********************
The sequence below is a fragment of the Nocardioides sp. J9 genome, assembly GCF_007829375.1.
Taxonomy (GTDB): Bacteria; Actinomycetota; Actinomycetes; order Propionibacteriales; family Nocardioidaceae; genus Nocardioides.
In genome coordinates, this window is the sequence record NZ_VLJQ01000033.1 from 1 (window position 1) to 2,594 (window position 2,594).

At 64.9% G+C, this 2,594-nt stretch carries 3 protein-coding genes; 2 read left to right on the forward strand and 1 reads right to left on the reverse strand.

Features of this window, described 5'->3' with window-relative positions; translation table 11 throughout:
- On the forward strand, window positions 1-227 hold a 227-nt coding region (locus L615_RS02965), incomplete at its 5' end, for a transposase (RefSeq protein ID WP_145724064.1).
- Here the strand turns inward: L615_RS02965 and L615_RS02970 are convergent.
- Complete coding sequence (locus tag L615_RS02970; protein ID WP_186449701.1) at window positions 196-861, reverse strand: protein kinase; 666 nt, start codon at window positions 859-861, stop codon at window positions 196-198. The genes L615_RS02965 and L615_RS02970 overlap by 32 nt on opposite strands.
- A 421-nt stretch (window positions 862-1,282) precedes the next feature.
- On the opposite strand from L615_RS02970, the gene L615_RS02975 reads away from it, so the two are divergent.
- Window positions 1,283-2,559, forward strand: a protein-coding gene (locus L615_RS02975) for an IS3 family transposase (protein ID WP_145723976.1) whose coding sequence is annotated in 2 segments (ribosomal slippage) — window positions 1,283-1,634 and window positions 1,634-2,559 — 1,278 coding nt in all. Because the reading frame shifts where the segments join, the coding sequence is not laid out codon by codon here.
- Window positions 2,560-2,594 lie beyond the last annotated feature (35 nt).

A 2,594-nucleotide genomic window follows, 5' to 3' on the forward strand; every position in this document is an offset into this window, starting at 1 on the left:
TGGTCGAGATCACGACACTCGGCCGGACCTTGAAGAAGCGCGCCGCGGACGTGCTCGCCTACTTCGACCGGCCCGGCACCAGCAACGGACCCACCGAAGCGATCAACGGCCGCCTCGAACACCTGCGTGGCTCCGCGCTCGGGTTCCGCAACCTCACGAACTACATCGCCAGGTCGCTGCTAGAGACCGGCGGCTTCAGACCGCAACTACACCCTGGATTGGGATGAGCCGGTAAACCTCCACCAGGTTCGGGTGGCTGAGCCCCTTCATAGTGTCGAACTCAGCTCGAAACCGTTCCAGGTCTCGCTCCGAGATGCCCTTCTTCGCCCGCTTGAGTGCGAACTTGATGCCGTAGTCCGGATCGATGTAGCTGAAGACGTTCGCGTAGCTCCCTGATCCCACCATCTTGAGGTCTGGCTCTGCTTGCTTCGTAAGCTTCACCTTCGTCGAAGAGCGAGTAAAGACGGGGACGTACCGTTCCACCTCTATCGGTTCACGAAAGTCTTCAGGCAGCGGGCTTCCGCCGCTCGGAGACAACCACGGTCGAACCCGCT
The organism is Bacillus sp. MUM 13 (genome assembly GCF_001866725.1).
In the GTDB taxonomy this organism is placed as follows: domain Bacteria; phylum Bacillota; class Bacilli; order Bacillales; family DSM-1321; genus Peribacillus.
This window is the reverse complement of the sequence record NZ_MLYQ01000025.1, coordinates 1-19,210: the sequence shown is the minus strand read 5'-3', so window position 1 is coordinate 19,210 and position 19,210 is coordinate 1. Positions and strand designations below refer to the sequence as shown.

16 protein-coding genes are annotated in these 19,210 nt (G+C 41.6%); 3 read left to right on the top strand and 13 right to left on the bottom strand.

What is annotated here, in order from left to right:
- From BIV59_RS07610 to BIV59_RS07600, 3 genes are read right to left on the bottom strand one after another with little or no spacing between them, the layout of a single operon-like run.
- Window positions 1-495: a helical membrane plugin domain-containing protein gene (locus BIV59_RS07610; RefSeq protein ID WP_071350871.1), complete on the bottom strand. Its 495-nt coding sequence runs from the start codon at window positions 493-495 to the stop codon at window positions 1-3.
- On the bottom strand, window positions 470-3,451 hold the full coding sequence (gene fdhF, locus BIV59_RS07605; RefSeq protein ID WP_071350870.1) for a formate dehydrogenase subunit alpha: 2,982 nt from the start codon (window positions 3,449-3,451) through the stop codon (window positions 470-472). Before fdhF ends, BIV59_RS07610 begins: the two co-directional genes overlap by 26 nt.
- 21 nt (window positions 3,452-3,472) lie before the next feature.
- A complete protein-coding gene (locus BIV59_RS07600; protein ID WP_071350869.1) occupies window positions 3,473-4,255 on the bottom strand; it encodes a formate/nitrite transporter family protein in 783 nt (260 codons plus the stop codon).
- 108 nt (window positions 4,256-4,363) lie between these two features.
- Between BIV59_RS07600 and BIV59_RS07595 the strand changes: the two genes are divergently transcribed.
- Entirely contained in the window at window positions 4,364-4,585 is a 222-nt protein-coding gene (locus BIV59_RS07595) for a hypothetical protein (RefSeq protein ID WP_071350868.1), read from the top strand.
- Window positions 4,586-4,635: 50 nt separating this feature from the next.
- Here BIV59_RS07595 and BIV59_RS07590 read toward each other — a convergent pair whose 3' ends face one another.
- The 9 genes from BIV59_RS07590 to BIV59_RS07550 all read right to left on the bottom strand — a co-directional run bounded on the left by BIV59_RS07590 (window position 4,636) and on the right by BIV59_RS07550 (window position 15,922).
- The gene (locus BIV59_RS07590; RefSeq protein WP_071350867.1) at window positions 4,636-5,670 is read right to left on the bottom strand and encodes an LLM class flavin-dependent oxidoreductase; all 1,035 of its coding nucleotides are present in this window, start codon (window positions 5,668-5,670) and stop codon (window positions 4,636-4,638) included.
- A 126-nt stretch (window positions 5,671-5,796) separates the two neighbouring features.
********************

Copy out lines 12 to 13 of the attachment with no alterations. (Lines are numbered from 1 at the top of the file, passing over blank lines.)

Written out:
- Window positions 2,560-2,594 lie beyond the last annotated feature (35 nt).

A 2,594-nucleotide genomic window follows, 5' to 3' on the forward strand; every position in this document is an offset into this window, starting at 1 on the left: